Local researchers said they have identified three distinct immunologic subtypes of oropharyngeal cancer (OPC) to predict the effectiveness of immunotherapies.
The new method will help physicians apply different treatment strategies depending on the patient’s immunologic properties, they said.
A research team of Professor Kim Hye-ryun at the Division of Medical Oncology at Yonsei Cancer Center, with researchers at the Department of Otorhinolaryngology of Yonsei University College of Medicine, published a study on immunologic classification of OPC in the latest issue of the British Journal of Cancer.
|From left, Professor Kim Hye-ryun and Professor Cho Byoung-chul at the Medical Oncology at Yonsei Cancer Center, Professor Koh Yoon-woo at the Department of Otorhinolaryngology of Yonsei University College of Medicine, and Professor Hong Min-hee at the Medical Oncology at Yonsei Cancer Center.|
OPC is a type of head and neck cancer, occurring in the throat, the tongue, the tonsils, the soft palate, and the walls of the pharynx.
According to data from the Health Insurance Review and Assessment Service (HIRA), OPC patients increased from 767 in 2015 to 1,015 in 2019. The number of patients with OPC associated with HPV infection, in particular, has rapidly risen in the West and Korea.
The researchers said they collected specimens from 37 patients who either underwent surgery or received immunotherapy due to OPC and analyzed their RNA-sequencing data.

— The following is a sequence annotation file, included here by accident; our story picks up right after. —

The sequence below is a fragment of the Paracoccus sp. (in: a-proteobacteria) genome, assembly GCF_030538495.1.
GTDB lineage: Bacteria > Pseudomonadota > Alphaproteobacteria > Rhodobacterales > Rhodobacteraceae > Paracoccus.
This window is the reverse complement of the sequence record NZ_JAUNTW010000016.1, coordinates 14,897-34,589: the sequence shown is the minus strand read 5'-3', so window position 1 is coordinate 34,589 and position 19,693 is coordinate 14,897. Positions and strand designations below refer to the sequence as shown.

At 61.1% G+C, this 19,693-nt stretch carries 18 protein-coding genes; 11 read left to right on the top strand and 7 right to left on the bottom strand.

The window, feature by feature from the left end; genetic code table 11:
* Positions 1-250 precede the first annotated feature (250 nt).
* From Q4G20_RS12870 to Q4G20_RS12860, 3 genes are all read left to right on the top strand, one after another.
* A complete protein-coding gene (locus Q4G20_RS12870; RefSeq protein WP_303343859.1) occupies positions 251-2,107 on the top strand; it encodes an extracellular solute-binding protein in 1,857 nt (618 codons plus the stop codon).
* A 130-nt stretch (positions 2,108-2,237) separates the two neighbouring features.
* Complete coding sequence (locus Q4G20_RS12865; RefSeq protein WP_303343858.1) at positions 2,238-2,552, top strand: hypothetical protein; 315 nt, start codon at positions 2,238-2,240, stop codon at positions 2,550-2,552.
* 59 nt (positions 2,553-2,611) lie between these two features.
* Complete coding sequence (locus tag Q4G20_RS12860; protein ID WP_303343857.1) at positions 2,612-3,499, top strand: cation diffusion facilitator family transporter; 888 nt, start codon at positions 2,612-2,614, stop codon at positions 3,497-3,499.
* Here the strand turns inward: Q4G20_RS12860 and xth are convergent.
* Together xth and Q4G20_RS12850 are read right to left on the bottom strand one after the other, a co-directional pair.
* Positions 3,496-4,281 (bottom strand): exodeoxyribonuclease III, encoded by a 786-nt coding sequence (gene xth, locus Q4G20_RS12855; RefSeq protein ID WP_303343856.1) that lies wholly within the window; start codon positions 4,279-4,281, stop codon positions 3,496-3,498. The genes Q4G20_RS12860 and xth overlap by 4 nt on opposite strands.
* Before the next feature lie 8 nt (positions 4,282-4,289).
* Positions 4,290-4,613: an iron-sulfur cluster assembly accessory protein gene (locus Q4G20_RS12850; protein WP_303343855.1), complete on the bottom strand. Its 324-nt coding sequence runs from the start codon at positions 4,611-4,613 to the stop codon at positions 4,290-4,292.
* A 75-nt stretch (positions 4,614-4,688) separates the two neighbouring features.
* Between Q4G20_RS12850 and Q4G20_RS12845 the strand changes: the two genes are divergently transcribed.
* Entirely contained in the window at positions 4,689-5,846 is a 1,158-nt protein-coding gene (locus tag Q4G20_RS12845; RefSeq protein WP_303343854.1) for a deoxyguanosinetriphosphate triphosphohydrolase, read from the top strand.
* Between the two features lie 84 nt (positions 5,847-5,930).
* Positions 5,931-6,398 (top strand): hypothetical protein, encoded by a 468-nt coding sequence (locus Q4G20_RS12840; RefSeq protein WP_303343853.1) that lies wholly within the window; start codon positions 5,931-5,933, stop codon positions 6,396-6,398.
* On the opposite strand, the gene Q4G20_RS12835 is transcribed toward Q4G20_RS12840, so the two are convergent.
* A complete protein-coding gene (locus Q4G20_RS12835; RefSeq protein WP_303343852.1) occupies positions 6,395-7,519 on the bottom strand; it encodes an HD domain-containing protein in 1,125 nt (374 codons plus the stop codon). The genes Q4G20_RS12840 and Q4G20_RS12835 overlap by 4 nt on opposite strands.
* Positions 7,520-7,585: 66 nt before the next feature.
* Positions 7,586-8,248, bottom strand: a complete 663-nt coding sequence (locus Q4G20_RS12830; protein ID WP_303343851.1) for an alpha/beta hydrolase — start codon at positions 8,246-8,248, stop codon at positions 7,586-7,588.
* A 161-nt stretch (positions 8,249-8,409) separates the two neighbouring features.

As a result, the researchers could classify OPCs into “immune-rich,” “mesenchymal,” and “xenobiotic” subtypes with distinct immune microenvironments.
Immune-rich OPC patients had a good prognosis after surgery and showed a high response to immunotherapies.
Mesenchymal types of OPC patients, whose T cells stay around the tumor but fail to penetrate the tumor, had a high activity of the TGF-beta pathway, which disrupts the body's immune system and promotes cancer growth and metastasis, the researchers said. Because of this, physicians might have to try a combination of immunotherapies and TGF-beta inhibitors in mesenchymal OPC patients, they added.
Xenobiotic OPC patients, who lack T cells, poorly responded to immunotherapies, and they need to find other treatment options, the research team said.
The paper was published under the title, “Molecular subtypes of oropharyngeal cancer show distinct immune microenvironment related with immune checkpoint blockade response,” in the British Journal of Cancer on April 1.
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